The College of Education has produced a new documentary that is also a tremendous resource for classrooms across the country as it includes lesson plans aligned with the common core curriculum.
“A Long Road: 150 Years of Collective Experience from Five African-American K-State Alumni” tells the stories of these highly successful professionals who have had distinguished careers at K-State. They are: Kathleen Greene, David L. Griffin, Sr., Juanita McGowan, Charles I. Rankin and Veryl Switzer.
Tonnie Martinez, assistant professor of education, and former College of Education faculty member Albert Bimper developed the project.
“It was our team’s privilege to be selected for a Michael C. Tilford Faculty Incentive Grant,” Martinez said. “Viewer response affirms that our distinguished alumni have a relevant and inspirational message for all audiences.”
The documentary and lesson plans are free can be found on the website for the Midwest Equity Assistance Center at www.meac.org.
Educators have a growing resource for their classrooms, and it’s only a click away.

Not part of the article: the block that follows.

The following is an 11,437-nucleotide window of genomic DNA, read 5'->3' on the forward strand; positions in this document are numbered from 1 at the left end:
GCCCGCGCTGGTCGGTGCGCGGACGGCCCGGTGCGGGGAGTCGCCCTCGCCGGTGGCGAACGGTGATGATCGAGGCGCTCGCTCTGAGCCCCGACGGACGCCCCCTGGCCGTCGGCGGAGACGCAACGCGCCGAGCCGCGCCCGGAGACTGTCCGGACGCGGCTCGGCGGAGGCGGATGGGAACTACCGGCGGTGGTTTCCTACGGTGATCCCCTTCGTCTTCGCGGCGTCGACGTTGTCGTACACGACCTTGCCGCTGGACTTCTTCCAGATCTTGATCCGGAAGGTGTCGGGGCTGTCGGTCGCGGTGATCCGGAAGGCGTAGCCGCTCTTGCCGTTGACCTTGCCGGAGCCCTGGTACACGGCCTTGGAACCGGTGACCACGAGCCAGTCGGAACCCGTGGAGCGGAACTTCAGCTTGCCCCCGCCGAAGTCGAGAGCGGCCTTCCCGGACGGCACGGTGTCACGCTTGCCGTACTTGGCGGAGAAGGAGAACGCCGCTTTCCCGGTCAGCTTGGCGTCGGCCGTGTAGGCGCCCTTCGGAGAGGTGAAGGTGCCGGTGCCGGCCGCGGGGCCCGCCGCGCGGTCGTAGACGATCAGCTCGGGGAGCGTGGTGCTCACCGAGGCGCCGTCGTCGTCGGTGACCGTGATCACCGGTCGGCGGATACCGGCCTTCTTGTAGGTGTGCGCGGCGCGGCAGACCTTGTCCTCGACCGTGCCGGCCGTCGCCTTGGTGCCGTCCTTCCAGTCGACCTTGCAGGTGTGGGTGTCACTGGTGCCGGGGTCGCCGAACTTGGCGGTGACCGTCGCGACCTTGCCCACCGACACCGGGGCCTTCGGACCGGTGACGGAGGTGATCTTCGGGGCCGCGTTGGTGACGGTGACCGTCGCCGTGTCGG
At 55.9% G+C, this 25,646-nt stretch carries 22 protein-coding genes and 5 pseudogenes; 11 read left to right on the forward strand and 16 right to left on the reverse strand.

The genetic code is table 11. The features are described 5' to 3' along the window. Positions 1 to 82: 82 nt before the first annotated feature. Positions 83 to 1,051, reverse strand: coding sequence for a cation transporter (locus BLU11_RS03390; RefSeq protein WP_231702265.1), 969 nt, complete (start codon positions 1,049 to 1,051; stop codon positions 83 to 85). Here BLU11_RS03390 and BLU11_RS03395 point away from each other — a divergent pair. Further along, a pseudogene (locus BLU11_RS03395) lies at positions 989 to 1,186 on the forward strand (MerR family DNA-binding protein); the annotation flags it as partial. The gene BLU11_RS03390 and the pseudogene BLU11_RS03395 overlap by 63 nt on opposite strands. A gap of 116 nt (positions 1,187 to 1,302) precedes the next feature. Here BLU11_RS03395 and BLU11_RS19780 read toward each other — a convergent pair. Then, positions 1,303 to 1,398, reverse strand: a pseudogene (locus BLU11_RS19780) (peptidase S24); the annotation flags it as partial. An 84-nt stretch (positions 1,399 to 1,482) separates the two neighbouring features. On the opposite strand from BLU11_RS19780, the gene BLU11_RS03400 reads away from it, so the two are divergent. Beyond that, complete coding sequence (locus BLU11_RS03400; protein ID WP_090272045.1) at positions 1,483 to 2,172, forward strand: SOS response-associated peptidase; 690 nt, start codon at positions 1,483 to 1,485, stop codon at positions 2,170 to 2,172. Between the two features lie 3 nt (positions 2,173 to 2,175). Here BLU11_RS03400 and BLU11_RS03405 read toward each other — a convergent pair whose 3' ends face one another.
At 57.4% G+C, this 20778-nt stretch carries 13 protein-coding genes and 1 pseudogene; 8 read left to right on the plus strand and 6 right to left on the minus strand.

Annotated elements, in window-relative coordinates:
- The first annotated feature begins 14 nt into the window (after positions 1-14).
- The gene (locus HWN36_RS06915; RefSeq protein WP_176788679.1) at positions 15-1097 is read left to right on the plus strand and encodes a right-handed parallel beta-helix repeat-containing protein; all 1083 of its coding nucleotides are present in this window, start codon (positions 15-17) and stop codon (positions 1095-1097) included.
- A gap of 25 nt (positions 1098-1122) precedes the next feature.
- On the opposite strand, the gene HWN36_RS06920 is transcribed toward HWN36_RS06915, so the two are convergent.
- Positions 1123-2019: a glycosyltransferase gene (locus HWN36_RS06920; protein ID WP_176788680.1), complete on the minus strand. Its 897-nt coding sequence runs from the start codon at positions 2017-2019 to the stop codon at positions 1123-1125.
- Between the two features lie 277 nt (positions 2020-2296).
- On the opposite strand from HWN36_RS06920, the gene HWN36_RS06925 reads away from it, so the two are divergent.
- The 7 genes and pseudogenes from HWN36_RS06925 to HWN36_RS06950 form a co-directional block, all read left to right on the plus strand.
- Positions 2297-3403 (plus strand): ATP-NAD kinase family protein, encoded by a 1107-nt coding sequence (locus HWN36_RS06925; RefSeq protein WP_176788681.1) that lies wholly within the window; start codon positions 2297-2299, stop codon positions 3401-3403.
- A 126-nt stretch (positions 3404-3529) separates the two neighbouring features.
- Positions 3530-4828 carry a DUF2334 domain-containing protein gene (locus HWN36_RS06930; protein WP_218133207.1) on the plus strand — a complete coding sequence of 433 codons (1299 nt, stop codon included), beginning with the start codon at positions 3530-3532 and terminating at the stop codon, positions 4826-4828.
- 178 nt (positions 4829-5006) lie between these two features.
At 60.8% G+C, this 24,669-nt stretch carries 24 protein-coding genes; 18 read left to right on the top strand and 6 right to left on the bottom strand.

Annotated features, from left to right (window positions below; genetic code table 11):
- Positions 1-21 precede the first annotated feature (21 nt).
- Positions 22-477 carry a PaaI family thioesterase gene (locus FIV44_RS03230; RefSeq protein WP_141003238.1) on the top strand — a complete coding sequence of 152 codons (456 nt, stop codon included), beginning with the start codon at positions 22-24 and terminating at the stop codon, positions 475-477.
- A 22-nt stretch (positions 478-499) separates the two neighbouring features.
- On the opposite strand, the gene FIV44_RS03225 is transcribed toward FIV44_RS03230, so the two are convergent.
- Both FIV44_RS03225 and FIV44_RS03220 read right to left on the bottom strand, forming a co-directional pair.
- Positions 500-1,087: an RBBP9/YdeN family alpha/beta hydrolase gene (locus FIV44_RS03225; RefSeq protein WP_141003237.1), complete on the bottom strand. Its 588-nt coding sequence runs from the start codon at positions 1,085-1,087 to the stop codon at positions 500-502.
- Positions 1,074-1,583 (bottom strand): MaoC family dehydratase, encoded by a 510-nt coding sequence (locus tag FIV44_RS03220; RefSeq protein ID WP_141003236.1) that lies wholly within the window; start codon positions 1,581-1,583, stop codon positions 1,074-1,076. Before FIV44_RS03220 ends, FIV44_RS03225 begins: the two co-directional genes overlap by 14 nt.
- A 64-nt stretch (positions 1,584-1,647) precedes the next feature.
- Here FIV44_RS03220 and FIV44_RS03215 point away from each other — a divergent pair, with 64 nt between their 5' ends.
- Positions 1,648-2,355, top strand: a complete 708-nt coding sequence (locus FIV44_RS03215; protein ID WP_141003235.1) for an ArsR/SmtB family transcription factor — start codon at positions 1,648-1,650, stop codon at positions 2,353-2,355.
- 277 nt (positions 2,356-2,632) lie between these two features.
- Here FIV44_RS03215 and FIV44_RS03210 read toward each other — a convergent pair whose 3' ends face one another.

The College of Education’s YouTube channel features content from Poland, Tanzania, Ecuador, as well as research videos, and the college’s signature documentary series, “A Walk in My Shoes.” Two of the documentaries were such high-caliber they aired on PBS stations around the state.
These are relevant pieces ranging in topic from social justice to military life and many can be used in the classroom. The latest documentary, “A Long Road,” even has free lesson plans that are aligned to the common core currciulum. Visit www.meac.org for more information.
“People around the world are able to watch our videos and connect with K-State,” said Rusty Earl, the college’s videographer. He noted the “Irena Sendler Project Documentary: Life in a Jar” has about 10,000 views, many of which were from viewers in Poland and throughout Europe.